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Medina County Certified as a Community Wildlife Habitat

David Mizejewski
The National Wildlife Federation offers certification to Community Wildlife Habitats

The National Wildlife Federation has certified Medina County as a “Community Wildlife Habitat.”

Wildlife Federation regional manager Manja Holland says the Community Wildlife program requires applicants to either create or restore a wildlife habitat and offer educational programs and outreach. Habitats are often found at schools, churches, and public parks. Points are awarded for each area certified as a habitat. Medina County earned the certificate by accumulating 1,000 points.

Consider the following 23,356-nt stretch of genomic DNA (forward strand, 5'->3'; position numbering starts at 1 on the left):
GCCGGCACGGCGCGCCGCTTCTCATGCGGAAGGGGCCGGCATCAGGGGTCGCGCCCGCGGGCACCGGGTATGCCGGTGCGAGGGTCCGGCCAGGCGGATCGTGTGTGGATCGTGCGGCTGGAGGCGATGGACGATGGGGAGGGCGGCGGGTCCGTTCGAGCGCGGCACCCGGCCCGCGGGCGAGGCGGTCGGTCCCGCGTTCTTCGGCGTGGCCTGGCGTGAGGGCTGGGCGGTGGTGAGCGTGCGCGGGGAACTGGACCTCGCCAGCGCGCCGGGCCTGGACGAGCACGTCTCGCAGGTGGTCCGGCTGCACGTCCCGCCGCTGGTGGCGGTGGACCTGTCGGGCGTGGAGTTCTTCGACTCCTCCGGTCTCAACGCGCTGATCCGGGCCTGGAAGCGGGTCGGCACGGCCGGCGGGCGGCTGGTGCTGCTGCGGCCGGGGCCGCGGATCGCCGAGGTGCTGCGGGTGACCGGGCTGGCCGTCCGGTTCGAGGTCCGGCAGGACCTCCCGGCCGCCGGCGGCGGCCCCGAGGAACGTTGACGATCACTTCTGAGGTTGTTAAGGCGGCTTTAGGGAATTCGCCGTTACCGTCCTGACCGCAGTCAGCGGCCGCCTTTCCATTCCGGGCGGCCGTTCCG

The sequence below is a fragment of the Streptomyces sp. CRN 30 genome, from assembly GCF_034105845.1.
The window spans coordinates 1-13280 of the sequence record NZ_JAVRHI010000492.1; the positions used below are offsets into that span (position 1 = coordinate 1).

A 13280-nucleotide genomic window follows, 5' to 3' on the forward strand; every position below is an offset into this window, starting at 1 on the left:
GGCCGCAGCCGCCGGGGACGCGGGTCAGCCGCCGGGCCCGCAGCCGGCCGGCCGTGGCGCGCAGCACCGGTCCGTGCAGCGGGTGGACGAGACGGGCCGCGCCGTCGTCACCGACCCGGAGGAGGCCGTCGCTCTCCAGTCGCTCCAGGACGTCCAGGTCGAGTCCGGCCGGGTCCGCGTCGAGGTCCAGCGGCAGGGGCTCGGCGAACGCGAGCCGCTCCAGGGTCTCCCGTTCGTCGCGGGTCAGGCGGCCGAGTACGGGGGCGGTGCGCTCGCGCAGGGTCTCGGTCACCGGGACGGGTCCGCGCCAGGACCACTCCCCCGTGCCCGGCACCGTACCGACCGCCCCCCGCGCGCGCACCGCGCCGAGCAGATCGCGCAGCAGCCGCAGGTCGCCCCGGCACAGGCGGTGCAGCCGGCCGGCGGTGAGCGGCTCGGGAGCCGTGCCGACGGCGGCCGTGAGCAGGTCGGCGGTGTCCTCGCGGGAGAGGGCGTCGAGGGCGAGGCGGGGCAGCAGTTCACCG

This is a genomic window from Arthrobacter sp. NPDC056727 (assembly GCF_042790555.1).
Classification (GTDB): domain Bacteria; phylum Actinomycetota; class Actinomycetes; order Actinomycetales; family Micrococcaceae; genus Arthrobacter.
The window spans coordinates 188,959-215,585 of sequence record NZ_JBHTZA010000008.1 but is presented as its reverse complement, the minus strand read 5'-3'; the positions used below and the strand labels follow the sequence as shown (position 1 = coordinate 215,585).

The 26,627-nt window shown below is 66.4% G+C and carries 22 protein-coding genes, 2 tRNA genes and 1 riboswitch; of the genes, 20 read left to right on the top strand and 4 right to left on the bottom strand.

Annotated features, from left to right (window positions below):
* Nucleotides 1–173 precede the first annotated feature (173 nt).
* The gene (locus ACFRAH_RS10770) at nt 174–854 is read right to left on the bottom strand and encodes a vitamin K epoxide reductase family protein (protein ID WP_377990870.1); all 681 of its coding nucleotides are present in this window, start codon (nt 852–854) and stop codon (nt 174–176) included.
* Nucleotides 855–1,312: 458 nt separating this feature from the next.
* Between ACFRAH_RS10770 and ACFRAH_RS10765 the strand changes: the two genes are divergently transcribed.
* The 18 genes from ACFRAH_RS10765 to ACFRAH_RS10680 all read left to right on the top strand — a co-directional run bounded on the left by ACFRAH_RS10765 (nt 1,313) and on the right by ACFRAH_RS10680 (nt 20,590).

Holland says there are four basic elements that every Community Wildlife Habitat must have.

"The essential elements are providing food, water, shelter, places to raise young, and following some sustainable practices. So, those are the key elements and we don’t define what the food is. It sort of depends on what the species of interest are.”

Besides the common species we know like raccoons, deer and birds, Holland says there is a need to grow the population of pollinators.

Medina County's certification lasts for two years and then it has to apply for renewal. The county plans to celebrate the certification October 21 from 2 to 4 PM at Buffalo Creek Retreat in Seville, Ohio.